For tonight, simply snuggle with your grumpy little one and hold them close. This alone could calm down enough to sleep, though it’ll likely take some time. Singing softly or reading a story may also help.
Through it all, stay calm and let them know that you’re there for them.
Going forward, implement a consistent bedtime routine to ensure they get enough sleep. Put them to bed when they first show signs of tiredness, such as rubbing their eyes or yawning. And be sure to stick to this routine as much as possible, even on the weekends.
You’ll also want to evaluate their nap pattern. While some toddlers are ready to drop to one nap a day, others still need two. Add up all the time spent sleeping and see if they get at least 11 hours each day.
6) Bad sleep environment
If your baby isn’t comfortable, they might have trouble falling asleep. Spend some time with them in their room and consider these factors:
- Temperature: Is the room too hot or cold?
- Pajamas: Are they too tight, or is a tag feeling scratchy?
- Noise: Can you hear any loud or annoying sounds?
- Light: Is the room too bright or too dark? Fear of the dark often starts in toddlerhood.
- Bed: Is their mattress comfortable? Is it too hard or too soft?
If your child’s space doesn’t feel cozy, it might be time to make a few changes.
What to do
Make their room more comfortable. Try:
- Adjusting the temperature
- Changing them into another pair of pajamas
- Running a white noise machine
- Turning on a nightlight
- Investing in a high-quality, breathable Newton Baby Crib Mattress and sheets
- Introducing a toddler pillow, blanket, and stuffed animal (only if they’re over a year old)
7) Life changes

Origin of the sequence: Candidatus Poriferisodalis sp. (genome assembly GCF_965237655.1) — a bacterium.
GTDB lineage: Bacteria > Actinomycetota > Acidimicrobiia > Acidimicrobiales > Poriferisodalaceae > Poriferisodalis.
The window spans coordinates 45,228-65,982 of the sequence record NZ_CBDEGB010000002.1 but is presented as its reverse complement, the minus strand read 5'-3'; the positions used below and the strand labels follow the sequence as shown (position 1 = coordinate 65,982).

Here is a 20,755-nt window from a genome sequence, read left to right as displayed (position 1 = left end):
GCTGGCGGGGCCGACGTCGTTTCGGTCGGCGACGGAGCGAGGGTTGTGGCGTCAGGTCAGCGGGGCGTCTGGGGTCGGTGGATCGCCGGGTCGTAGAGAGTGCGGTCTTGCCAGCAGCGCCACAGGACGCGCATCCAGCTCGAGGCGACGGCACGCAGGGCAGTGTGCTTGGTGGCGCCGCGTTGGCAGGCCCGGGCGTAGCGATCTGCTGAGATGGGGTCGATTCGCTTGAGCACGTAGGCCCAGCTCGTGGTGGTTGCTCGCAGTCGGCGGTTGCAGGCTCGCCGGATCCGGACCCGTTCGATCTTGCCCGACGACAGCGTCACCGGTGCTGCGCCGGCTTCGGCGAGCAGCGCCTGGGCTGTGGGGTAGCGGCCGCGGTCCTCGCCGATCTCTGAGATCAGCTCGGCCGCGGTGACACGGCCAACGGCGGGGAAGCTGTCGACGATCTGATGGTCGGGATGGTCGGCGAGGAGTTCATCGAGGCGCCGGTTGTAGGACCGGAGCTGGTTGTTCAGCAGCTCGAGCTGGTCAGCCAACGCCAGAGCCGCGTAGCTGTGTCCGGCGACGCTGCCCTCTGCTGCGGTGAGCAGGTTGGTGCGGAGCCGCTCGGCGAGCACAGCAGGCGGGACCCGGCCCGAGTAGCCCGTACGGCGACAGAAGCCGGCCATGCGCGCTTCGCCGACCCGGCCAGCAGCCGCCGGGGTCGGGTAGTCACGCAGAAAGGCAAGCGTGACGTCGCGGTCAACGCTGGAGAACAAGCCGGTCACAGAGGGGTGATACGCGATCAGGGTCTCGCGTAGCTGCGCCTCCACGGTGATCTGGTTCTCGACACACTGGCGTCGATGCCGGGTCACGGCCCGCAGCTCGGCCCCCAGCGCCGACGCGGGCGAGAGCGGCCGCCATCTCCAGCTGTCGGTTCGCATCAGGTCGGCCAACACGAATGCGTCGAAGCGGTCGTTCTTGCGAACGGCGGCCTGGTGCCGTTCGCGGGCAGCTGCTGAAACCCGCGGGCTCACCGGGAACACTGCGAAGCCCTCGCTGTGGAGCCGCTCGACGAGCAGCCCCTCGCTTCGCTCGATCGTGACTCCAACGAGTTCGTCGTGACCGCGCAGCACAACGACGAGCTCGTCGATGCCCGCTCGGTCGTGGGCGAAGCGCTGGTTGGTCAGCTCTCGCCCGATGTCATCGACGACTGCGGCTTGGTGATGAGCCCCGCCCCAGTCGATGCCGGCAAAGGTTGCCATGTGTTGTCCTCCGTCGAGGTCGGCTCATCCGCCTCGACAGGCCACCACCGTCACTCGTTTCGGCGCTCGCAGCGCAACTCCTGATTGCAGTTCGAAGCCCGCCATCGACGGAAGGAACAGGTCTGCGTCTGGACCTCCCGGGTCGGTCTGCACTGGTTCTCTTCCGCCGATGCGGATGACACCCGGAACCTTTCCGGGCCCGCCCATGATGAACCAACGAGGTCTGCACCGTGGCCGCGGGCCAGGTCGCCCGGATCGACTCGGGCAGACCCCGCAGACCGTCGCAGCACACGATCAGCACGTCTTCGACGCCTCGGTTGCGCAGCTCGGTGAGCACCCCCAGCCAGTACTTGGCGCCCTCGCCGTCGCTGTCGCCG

Has anything changed in your household recently? Did you have a new baby or find a new daycare?
Toddlers thrive on routine, so even small changes can throw off their sleep schedule. For example, if you’re away from home and you’re expecting them to sleep in a different room or a new bed, they might not feel comfortable or secure enough to rest.
What to do
Be patient with your little one as they learn to navigate changes in life. You may need to stay in their room longer than normal or read extra bedtime stories.
If you travel a lot, invest in a Travel Crib & Play Yard so your toddler can have the same bed, no matter where life takes you.
8) Sleep disorders
If you’ve tried every trick in the book and your child still doesn’t sleep well, they may have a sleep disorder.
Common disorders that affect toddlers include:
- Nightmares and night terrors
- Sleep apnea
- Restless leg syndrome
What to do
Discuss your child’s sleep with their physician. They may recommend a sleep study to learn more about your toddler’s sleep patterns and determine if any underlying issues are causing their sleep troubles.
If your child’s doctor diagnoses them with anything, they’ll work with you to find the right treatment plan.
General tips for when your toddler won’t sleep
Here are some more general tips to help encourage healthy sleep habits:
- Give your toddler plenty of time for physical activity during the day
- Limit screen time before bed
- Remove any distractions from their bedroom
- Reward your child for staying in bed
- Offer plenty of reassurance
- Let them look at books quietly after you tuck them in
- Avoid doing activities that make a lot of noise so you don’t keep your child awake
- Get them a drink of water right before bed
- Give them choices; let them pick between two books, for example
- Adjust the timing of their naps to ensure they aren’t over- or undertired
- Keep your bedtime routine simple enough to do consistently
- Discuss your child’s sleep schedule with the doctor so you can make changes as recommended
While your toddler may still experience short sleep regressions, the tips above can help minimize them.
Better sleep with Newton Baby
If your toddler won’t sleep, you’re not alone. It’s a common struggle, but Newton Baby is here to help. Our breathable, hypoallergenic mattresses and sheets are designed with your child’s comfort in mind.
With a consistent bedtime routine, lots of love, and our safe, cozy products, you can help your child get the sleep they need for a happier tomorrow.